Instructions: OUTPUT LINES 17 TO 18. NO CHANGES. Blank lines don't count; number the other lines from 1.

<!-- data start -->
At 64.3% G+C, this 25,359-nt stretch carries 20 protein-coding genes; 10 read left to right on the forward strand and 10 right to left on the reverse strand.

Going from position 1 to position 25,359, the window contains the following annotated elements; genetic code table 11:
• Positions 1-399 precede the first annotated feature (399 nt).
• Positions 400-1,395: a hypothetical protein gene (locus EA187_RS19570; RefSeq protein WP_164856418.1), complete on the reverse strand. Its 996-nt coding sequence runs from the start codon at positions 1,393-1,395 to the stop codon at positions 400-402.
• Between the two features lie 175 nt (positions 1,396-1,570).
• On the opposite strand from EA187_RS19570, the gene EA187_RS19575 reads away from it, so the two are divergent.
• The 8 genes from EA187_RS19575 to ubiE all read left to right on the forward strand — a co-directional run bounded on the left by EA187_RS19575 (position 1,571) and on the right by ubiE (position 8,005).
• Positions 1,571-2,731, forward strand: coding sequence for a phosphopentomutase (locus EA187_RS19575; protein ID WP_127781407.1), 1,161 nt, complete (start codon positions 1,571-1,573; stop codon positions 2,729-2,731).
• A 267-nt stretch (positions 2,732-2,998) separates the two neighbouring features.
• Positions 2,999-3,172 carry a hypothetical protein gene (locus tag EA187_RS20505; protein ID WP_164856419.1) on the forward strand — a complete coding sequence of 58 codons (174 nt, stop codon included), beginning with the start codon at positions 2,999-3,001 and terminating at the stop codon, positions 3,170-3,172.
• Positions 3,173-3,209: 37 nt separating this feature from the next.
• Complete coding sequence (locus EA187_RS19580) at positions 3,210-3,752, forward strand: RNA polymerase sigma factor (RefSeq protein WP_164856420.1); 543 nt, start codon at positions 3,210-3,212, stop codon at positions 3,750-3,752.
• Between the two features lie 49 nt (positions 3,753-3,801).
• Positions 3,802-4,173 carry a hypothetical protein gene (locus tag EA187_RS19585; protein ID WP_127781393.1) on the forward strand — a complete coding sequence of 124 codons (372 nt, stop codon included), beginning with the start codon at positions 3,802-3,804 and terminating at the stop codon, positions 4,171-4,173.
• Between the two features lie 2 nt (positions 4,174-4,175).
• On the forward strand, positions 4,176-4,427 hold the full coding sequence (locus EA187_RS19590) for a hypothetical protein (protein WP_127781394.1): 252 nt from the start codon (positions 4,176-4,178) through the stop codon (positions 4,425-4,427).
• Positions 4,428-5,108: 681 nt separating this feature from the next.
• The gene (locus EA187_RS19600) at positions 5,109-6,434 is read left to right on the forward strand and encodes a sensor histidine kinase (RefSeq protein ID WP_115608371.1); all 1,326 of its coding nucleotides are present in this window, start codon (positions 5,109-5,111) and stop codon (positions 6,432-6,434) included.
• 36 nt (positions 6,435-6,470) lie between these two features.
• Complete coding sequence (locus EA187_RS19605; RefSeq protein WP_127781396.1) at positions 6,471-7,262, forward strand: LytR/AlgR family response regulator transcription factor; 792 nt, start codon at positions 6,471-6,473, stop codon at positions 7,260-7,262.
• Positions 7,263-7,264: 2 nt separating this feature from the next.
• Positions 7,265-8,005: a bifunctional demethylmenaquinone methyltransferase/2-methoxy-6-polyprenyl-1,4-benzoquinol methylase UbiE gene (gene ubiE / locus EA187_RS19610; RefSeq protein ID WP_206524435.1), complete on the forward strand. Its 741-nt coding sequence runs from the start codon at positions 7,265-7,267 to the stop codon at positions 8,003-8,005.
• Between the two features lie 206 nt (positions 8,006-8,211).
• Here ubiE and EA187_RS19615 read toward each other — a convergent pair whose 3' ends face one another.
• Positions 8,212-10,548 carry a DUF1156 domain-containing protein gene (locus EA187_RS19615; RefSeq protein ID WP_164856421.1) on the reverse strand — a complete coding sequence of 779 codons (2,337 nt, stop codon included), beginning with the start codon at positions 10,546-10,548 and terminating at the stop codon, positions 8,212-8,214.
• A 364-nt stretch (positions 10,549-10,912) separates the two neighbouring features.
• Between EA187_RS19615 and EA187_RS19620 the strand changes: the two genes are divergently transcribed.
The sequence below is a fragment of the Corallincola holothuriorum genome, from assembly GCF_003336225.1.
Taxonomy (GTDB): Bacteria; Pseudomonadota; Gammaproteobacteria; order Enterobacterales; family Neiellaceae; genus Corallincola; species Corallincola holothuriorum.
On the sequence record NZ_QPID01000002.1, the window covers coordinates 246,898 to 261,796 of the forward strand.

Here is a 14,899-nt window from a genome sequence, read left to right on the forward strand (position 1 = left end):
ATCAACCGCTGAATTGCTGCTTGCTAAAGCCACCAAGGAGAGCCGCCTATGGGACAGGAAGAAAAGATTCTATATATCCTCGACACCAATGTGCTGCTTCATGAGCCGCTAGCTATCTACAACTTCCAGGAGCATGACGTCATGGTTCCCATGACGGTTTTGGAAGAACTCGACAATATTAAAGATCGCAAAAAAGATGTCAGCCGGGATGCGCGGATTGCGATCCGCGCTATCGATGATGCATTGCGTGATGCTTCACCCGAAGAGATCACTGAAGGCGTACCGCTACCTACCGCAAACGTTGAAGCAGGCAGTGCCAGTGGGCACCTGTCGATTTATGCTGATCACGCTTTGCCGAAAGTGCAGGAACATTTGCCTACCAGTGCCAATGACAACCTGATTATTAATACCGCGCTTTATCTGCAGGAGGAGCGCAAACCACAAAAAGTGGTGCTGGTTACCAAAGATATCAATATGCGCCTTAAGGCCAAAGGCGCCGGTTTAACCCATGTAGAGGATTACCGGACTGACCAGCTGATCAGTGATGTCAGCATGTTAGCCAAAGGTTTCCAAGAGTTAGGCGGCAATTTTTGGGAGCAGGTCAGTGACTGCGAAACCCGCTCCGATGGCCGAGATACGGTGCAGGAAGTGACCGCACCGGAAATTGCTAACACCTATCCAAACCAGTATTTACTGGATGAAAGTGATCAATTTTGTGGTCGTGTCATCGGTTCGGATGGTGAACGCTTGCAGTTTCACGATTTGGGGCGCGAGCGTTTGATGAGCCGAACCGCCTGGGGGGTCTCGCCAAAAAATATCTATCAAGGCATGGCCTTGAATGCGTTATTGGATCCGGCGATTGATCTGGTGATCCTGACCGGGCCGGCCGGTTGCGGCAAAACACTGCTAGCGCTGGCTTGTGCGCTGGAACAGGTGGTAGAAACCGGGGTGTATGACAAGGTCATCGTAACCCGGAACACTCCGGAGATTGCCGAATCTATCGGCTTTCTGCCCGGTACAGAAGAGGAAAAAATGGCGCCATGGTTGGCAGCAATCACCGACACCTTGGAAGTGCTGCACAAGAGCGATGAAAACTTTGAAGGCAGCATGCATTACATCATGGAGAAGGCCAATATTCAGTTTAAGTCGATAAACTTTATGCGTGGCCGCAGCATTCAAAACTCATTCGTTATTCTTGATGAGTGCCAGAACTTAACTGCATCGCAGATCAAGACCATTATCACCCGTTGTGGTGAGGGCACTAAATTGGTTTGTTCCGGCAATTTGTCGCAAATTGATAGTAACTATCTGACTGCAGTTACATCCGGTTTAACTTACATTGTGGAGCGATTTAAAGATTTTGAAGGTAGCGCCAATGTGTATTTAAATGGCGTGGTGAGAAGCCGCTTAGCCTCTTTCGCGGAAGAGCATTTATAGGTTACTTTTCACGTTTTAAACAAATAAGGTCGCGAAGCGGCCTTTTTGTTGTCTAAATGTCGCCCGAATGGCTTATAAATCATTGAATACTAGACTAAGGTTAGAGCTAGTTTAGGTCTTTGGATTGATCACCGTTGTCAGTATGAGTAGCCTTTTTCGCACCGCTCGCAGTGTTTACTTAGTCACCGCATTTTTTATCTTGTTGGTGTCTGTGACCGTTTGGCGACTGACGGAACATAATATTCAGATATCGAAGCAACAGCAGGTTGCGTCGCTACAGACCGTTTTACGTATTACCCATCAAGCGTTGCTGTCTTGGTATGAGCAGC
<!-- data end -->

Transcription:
• Positions 4,428-5,108: 681 nt separating this feature from the next.
• The gene (locus EA187_RS19600) at positions 5,109-6,434 is read left to right on the forward strand and encodes a sensor histidine kinase (RefSeq protein ID WP_115608371.1); all 1,326 of its coding nucleotides are present in this window, start codon (positions 5,109-5,111) and stop codon (positions 6,432-6,434) included.